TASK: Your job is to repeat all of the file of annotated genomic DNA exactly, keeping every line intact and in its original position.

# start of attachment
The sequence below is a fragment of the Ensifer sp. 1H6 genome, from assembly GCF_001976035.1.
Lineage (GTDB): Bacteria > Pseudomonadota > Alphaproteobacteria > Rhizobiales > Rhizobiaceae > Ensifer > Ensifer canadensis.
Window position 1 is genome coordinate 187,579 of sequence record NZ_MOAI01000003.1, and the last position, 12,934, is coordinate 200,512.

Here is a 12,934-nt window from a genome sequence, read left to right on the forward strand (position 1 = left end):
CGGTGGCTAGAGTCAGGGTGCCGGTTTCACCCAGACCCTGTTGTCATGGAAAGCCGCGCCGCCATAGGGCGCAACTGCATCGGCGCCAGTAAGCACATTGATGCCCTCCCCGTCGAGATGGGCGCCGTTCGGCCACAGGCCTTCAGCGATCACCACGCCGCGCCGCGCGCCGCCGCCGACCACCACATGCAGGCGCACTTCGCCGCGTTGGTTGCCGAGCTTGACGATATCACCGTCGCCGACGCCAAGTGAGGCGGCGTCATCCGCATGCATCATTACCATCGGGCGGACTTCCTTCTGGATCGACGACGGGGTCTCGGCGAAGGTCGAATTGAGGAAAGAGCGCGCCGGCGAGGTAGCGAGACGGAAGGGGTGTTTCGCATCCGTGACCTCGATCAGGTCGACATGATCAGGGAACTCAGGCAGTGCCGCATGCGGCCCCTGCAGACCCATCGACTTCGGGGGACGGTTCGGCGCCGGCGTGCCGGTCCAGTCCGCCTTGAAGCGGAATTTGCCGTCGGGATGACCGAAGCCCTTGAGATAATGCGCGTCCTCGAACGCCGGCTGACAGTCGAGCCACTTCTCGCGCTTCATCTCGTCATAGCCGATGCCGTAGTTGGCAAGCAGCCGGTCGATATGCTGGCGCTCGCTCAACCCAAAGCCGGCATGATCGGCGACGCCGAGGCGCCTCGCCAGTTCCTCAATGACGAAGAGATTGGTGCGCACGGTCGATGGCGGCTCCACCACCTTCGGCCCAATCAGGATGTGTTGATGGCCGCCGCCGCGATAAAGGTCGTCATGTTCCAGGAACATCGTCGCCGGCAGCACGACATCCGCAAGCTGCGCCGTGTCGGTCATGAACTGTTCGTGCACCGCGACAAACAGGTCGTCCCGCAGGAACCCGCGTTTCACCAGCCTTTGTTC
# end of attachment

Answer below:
The sequence below is a fragment of the Ensifer sp. 1H6 genome, from assembly GCF_001976035.1.
Lineage (GTDB): Bacteria > Pseudomonadota > Alphaproteobacteria > Rhizobiales > Rhizobiaceae > Ensifer > Ensifer canadensis.
Window position 1 is genome coordinate 187,579 of sequence record NZ_MOAI01000003.1, and the last position, 12,934, is coordinate 200,512.

Here is a 12,934-nt window from a genome sequence, read left to right on the forward strand (position 1 = left end):
CGGTGGCTAGAGTCAGGGTGCCGGTTTCACCCAGACCCTGTTGTCATGGAAAGCCGCGCCGCCATAGGGCGCAACTGCATCGGCGCCAGTAAGCACATTGATGCCCTCCCCGTCGAGATGGGCGCCGTTCGGCCACAGGCCTTCAGCGATCACCACGCCGCGCCGCGCGCCGCCGCCGACCACCACATGCAGGCGCACTTCGCCGCGTTGGTTGCCGAGCTTGACGATATCACCGTCGCCGACGCCAAGTGAGGCGGCGTCATCCGCATGCATCATTACCATCGGGCGGACTTCCTTCTGGATCGACGACGGGGTCTCGGCGAAGGTCGAATTGAGGAAAGAGCGCGCCGGCGAGGTAGCGAGACGGAAGGGGTGTTTCGCATCCGTGACCTCGATCAGGTCGACATGATCAGGGAACTCAGGCAGTGCCGCATGCGGCCCCTGCAGACCCATCGACTTCGGGGGACGGTTCGGCGCCGGCGTGCCGGTCCAGTCCGCCTTGAAGCGGAATTTGCCGTCGGGATGACCGAAGCCCTTGAGATAATGCGCGTCCTCGAACGCCGGCTGACAGTCGAGCCACTTCTCGCGCTTCATCTCGTCATAGCCGATGCCGTAGTTGGCAAGCAGCCGGTCGATATGCTGGCGCTCGCTCAACCCAAAGCCGGCATGATCGGCGACGCCGAGGCGCCTCGCCAGTTCCTCAATGACGAAGAGATTGGTGCGCACGGTCGATGGCGGCTCCACCACCTTCGGCCCAATCAGGATGTGTTGATGGCCGCCGCCGCGATAAAGGTCGTCATGTTCCAGGAACATCGTCGCCGGCAGCACGACATCCGCAAGCTGCGCCGTGTCGGTCATGAACTGTTCGTGCACCGCGACAAACAGGTCGTCCCGCAGGAACCCGCGTTTCACCAGCCTTTGTTC